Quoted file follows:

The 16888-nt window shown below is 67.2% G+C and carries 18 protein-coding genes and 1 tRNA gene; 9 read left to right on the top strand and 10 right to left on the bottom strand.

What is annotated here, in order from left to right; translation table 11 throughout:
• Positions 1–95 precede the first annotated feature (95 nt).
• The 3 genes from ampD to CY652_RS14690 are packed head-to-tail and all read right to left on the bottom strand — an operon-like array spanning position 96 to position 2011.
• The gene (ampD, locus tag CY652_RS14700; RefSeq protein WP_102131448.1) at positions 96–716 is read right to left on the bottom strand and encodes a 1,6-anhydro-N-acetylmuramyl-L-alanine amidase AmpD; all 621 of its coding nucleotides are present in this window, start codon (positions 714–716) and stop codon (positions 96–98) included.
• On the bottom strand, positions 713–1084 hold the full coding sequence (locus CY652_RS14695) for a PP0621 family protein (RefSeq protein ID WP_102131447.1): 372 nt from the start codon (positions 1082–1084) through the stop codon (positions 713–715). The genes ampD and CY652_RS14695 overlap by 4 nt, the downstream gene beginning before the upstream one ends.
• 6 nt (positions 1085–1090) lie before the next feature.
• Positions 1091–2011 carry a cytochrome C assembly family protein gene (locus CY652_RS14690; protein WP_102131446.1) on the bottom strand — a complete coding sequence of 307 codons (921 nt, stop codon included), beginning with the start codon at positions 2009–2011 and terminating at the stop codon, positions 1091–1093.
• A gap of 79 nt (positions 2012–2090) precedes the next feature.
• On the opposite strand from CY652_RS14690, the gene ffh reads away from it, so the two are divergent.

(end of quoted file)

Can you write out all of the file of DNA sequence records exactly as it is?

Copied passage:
The 16888-nt window shown below is 67.2% G+C and carries 18 protein-coding genes and 1 tRNA gene; 9 read left to right on the top strand and 10 right to left on the bottom strand.

What is annotated here, in order from left to right; translation table 11 throughout:
• Positions 1–95 precede the first annotated feature (95 nt).
• The 3 genes from ampD to CY652_RS14690 are packed head-to-tail and all read right to left on the bottom strand — an operon-like array spanning position 96 to position 2011.
• The gene (ampD, locus tag CY652_RS14700; RefSeq protein WP_102131448.1) at positions 96–716 is read right to left on the bottom strand and encodes a 1,6-anhydro-N-acetylmuramyl-L-alanine amidase AmpD; all 621 of its coding nucleotides are present in this window, start codon (positions 714–716) and stop codon (positions 96–98) included.
• On the bottom strand, positions 713–1084 hold the full coding sequence (locus CY652_RS14695) for a PP0621 family protein (RefSeq protein ID WP_102131447.1): 372 nt from the start codon (positions 1082–1084) through the stop codon (positions 713–715). The genes ampD and CY652_RS14695 overlap by 4 nt, the downstream gene beginning before the upstream one ends.
• 6 nt (positions 1085–1090) lie before the next feature.
• Positions 1091–2011 carry a cytochrome C assembly family protein gene (locus CY652_RS14690; protein WP_102131446.1) on the bottom strand — a complete coding sequence of 307 codons (921 nt, stop codon included), beginning with the start codon at positions 2009–2011 and terminating at the stop codon, positions 1091–1093.
• A gap of 79 nt (positions 2012–2090) precedes the next feature.
• On the opposite strand from CY652_RS14690, the gene ffh reads away from it, so the two are divergent.